(click here to see the blog)

We love their site … and, we refer to it frequently.

We would like to take this opportunity to recommend some comma clout for their Twitter profile.

As is: “I find and mock punctuation errors on my blog, Apostrophe Catastrophes.” This sounds as if they correct only their own blog errors …

With comma clout: “I find and mock punctuation errors, on my blog, Apostrophe Catastrophes.”

Even better: “I find punctuation errors and mock them on my blog, Apostrophe Catastrophes.”

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Of course, we just had to post this article from The Globe and Mail! Now, this is true comma clout!

“Comma quirk irks Rogers”

(click here for the true story)

million dollar comma

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Got this spam/phishing email today about unusual bank activity and a possible suspension of a bank account … yeah, right.

Anyway, the email is in need of the Grammar Police and Comma Clout, so here goes.

“Dear Bank Customer_ ,

Because of unusual number of invalid login attempts on your account, we had to believe that, their might be some security problem on your account…”

Comma Clout needed:

  1. remove the space before the comma in the greeting: “Dear Bank Customer,
  2. remove the comma before the incorrectly-used “their” in the first sentence: “… we had to believe that …”

Grammar Policing needed: “their” should be “there:” “… we had to believe that there might be …”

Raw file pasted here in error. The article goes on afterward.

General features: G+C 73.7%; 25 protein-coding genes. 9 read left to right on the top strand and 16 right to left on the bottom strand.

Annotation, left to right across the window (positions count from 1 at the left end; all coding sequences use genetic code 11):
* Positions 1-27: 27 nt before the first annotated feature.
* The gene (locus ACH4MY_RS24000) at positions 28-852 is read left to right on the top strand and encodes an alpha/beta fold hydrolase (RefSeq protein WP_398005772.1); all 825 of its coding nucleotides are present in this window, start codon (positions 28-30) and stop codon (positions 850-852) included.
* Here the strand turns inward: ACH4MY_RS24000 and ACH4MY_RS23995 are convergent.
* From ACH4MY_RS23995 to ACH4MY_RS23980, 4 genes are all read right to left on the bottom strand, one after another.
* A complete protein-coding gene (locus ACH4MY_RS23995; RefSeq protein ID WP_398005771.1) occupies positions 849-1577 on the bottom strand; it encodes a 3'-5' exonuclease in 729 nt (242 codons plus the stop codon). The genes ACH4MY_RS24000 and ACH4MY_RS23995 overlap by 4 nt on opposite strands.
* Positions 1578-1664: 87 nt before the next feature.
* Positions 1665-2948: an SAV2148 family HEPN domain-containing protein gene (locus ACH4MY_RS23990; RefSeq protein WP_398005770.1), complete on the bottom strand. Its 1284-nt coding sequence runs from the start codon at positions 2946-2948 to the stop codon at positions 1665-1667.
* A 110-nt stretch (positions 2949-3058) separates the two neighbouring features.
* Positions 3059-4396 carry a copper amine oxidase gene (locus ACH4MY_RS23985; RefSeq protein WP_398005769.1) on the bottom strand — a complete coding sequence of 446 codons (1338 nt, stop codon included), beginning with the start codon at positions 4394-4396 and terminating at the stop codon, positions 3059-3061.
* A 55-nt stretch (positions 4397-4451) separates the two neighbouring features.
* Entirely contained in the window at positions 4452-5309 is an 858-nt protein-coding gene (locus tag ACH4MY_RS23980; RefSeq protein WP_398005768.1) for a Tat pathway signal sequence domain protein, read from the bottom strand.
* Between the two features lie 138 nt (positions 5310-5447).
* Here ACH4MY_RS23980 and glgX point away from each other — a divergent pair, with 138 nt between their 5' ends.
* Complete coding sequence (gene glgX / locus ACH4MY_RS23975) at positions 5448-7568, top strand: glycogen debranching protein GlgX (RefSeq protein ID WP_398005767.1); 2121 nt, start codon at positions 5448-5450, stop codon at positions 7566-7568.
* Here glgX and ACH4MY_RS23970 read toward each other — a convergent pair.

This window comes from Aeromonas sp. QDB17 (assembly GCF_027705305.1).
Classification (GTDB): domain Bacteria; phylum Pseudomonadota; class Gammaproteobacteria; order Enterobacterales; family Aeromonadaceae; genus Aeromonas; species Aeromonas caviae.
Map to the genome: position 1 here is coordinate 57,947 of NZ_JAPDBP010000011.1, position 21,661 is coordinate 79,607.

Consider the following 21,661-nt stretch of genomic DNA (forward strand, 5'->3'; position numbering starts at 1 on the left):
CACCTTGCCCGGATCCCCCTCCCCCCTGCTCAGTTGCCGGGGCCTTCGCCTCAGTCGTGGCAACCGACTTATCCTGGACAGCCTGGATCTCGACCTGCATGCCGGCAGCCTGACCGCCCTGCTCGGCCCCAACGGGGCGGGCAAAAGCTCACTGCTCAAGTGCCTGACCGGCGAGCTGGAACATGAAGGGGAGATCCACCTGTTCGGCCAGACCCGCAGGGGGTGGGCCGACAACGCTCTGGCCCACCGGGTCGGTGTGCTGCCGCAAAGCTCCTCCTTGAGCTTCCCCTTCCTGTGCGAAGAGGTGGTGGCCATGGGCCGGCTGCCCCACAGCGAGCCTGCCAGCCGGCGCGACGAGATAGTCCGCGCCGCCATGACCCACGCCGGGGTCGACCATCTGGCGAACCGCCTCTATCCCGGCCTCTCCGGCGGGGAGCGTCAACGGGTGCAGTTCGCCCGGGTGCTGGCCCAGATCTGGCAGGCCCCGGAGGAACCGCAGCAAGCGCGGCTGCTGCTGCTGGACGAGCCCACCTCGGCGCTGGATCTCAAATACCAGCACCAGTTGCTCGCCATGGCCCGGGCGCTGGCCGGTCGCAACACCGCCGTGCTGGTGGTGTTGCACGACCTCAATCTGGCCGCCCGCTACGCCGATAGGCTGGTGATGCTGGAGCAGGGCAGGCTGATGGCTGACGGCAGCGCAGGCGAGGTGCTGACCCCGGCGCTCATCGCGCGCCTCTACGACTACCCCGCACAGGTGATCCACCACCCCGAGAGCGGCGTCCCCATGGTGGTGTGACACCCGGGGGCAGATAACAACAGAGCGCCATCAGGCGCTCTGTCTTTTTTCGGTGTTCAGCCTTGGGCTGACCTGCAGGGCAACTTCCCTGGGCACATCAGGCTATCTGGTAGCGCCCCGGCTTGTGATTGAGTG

See the Grammar Police blog post: “There you have it …” for more on There vs. Their (and They’re).

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Not to make light of a serious subject; however, we believe this headline needs some comma consideration.

A wikiHow article has this title:

“How to Deal With a Genuinely Stupid, Mean Mother As a Teen”

CC0004 

(click here to see the real Web site)

It is not clear, from the title, who’s the teen.

As is: “How to Deal With a Genuinely Stupid, Mean Mother As a Teen”

With Comma Clout: “How to Deal With a Genuinely Stupid, Mean Mother, As a Teen”

Even better: “How to, As a Teen, Deal With a Genuinely Stupid, Mean Mother”

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We saw this headline on the People’s Pharmacy Web site:

“Generic Drug Recall Linked to Deaths”

CC003

(click here to see the real Web site)

We believe that a comma could clear up any confusion about whether the drug or the recall was linked to deaths.

As is: “Generic Drug Recall Linked to Deaths”

With Comma Clout: “Generic Drug Recall(ed), Linked to Deaths”

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We think this omission was a product of Ads by Google …

“Learn how to read and write English at-home with Penn Foster”

(the Web site does not seem to sport this error)

CC0001

(click here to see the real Web site)

As is: “Learn how to read and write English at-home with Penn Foster” (At this time, we have no comment about the misused hyphen in this ad.)

With Comma Clout: “Learn how to read and write English at home, with Penn Foster”